Directors and Officers (“D&O”) Insurance

In addition to third-party claims brought against businesses themselves, a company's directors and officers may be subjected to shareholder lawsuits alleging that their unreasonable actions (or inaction) in response to COVID-19 or other infectious disease epidemics caused the company economic loss. Directors and officers (“D&O”) insurance policies may provide coverage for the costs and liabilities arising from these shareholder lawsuits.

Event Cancellation Insurance

Event cancellation insurance covers certain economic losses associated with the necessary and/or unavoidable cancellation, curtailment, postponement or relocation of a scheduled event. Many policies also cover losses resulting from the inability of participants to attend the event. In both instances, coverage hinges on the cancellation, reduced attendance, and related issues arising from an unexpected cause beyond the policyholder’s control. Event cancellation policies contain a wide variety of exclusions, including specific exclusions for infectious and communicable diseases. However, not all policies contain disease exclusions, and those that do may limit the application of the exclusion to certain enumerated circumstances. Thus, event cancellation insurance could prove to be a valuable resource for policyholders with events that will be adversely impacted by the COVID-19 pandemic. In the event of a potentially covered loss, policyholders are encouraged to provide prompt notice to their insurance carrier.

Workers’ Compensation Insurance

With respect to similar claims for bodily injury brought against a company by its own employees, most states' workers' compensation statutes provide that an employee is entitled to benefits for “occupational diseases.” Significantly, diseases that are typically contracted by the general public, or “ordinary diseases of life,” (i.e., those to which the general public is equally exposed) are generally excluded from workers' compensation insurance programs. If an employee can establish a direct causal connection to the workplace, there may be a valid argument for workers' compensation insurance coverage. This means that healthcare workers or others whose jobs require them to be put at greater risk of exposure to the virus than the general public likely will have a greater chance of obtaining workers’ compensation coverage, compared to employees who are exposed in the same manner as a member of the general public. Coverage determinations will be highly fact-specific and dependent upon policy language or each state’s workers’ compensation program. The degree to which an employee’s exposure relates to his or her job requirements presumably will be among the key considerations.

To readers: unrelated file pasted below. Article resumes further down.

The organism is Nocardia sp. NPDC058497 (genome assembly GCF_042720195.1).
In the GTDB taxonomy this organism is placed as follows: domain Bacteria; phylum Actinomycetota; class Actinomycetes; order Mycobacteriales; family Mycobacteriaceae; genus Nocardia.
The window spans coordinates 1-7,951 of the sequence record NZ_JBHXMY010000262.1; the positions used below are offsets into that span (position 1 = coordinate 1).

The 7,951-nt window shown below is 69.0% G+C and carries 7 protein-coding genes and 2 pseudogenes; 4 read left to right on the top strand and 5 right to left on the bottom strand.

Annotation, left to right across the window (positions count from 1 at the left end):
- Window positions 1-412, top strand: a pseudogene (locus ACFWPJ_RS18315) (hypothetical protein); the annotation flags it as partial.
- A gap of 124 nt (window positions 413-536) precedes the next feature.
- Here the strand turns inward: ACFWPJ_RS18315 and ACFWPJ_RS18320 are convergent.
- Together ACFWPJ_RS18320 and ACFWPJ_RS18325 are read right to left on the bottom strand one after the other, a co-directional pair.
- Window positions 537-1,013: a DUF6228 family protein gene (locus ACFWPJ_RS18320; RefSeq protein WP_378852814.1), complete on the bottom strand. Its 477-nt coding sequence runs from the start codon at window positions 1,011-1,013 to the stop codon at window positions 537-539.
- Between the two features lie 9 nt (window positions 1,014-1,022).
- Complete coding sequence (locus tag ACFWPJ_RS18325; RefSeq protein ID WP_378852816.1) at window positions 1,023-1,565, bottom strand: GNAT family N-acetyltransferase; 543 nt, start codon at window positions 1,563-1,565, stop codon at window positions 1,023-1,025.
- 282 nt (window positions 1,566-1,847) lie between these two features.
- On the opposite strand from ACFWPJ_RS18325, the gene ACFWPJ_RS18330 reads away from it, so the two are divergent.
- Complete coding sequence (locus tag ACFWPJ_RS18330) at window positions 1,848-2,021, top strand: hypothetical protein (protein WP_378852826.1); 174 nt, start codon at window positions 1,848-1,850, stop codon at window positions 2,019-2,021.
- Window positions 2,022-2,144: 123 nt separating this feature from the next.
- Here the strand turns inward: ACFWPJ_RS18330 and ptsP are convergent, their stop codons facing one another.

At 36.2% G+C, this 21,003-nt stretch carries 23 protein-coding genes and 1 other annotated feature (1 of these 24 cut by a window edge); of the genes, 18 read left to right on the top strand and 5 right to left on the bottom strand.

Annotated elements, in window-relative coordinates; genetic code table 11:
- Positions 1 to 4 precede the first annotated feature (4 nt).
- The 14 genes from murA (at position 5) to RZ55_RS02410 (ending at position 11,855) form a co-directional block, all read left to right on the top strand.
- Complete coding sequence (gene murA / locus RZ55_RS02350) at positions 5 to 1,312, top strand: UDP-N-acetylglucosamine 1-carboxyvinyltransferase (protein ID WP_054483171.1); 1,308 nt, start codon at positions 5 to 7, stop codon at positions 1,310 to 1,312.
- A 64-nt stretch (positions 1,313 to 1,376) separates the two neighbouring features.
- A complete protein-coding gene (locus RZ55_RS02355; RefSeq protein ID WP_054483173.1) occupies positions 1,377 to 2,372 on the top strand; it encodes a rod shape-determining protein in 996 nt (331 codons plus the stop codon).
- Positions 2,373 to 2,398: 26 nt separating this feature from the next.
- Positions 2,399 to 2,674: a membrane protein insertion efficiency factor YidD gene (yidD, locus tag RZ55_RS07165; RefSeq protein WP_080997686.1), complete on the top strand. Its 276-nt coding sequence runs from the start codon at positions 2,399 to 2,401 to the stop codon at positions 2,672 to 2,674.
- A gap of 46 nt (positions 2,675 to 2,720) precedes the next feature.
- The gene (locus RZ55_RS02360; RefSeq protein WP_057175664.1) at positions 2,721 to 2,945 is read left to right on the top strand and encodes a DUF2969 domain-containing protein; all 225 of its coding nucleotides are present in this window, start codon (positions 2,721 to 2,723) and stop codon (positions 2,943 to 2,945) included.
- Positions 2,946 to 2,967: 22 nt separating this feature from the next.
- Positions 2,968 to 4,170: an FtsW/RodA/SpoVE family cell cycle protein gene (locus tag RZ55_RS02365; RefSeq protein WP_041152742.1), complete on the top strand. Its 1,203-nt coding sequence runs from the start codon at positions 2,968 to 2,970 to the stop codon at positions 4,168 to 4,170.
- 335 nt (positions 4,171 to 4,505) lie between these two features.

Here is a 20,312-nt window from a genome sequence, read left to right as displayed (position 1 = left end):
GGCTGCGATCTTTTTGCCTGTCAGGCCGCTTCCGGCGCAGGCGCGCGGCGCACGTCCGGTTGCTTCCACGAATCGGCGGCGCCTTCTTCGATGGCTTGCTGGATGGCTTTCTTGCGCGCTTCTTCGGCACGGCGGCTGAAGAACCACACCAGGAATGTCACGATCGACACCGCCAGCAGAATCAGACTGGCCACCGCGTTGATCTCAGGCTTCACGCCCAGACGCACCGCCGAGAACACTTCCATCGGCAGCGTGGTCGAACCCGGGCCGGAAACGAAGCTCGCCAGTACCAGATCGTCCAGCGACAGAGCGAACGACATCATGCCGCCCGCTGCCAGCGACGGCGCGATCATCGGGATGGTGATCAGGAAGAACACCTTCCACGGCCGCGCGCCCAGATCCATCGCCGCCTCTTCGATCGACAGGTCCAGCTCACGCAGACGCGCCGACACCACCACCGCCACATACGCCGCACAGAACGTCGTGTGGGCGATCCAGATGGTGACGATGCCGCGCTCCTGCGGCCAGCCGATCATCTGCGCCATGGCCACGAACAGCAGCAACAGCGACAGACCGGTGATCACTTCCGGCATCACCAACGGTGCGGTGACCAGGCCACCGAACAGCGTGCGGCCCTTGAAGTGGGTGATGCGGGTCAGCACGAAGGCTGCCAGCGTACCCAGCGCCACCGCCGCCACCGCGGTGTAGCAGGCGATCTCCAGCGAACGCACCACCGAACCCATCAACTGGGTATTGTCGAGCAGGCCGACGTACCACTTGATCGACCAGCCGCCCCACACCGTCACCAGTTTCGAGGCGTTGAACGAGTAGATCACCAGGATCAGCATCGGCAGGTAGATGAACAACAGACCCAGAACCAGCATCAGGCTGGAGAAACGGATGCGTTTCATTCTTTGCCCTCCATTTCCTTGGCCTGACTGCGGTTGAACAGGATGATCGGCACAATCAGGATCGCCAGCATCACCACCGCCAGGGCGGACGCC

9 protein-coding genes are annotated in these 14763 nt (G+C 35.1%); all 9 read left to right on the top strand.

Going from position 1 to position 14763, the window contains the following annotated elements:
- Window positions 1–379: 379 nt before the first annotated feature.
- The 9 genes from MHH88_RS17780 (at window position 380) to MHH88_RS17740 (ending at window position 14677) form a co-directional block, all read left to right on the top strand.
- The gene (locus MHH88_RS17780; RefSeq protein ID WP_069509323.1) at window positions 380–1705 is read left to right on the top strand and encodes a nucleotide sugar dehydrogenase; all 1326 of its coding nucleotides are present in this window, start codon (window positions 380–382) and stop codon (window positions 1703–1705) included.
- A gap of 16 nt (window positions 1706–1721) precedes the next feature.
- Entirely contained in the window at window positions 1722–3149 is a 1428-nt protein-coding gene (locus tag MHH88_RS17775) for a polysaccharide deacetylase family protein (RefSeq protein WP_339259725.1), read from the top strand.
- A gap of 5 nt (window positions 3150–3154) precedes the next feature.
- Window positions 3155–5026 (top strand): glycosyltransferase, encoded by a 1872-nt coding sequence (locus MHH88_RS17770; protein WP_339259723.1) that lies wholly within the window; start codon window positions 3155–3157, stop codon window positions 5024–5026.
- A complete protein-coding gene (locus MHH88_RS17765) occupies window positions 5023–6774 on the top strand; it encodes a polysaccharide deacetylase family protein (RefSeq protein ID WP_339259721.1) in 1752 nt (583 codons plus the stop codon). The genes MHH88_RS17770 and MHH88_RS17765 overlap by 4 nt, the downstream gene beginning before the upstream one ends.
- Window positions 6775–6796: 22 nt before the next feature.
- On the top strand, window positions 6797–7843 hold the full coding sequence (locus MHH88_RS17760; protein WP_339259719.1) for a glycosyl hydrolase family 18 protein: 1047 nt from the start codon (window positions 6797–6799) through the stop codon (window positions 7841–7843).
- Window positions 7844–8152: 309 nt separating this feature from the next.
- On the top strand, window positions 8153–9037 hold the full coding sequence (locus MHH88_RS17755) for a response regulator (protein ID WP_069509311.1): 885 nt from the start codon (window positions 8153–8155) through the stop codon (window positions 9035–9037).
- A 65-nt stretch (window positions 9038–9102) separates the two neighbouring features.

Farnsworth & vonBerg PLLC is continuing to monitor issues affecting clients and businesses in response to the coronavirus pandemic. If you have any questions, for more information on the topics mentioned above, or for assistance with addressing insurance issues, supply chain problems, development of best practices and protocols, or other matters affecting your business, please contact any of us here at F&V: brooke@fvllp.com; fran@fvllp.com; brian@fvllp.com; paul@fvllp.com.

This publication should not be construed as legal advice or legal opinion on any specific facts or circumstances. The contents are intended for general informational purposes only, and you are urged to consult your own lawyer on any specific legal questions you may have concerning your situation.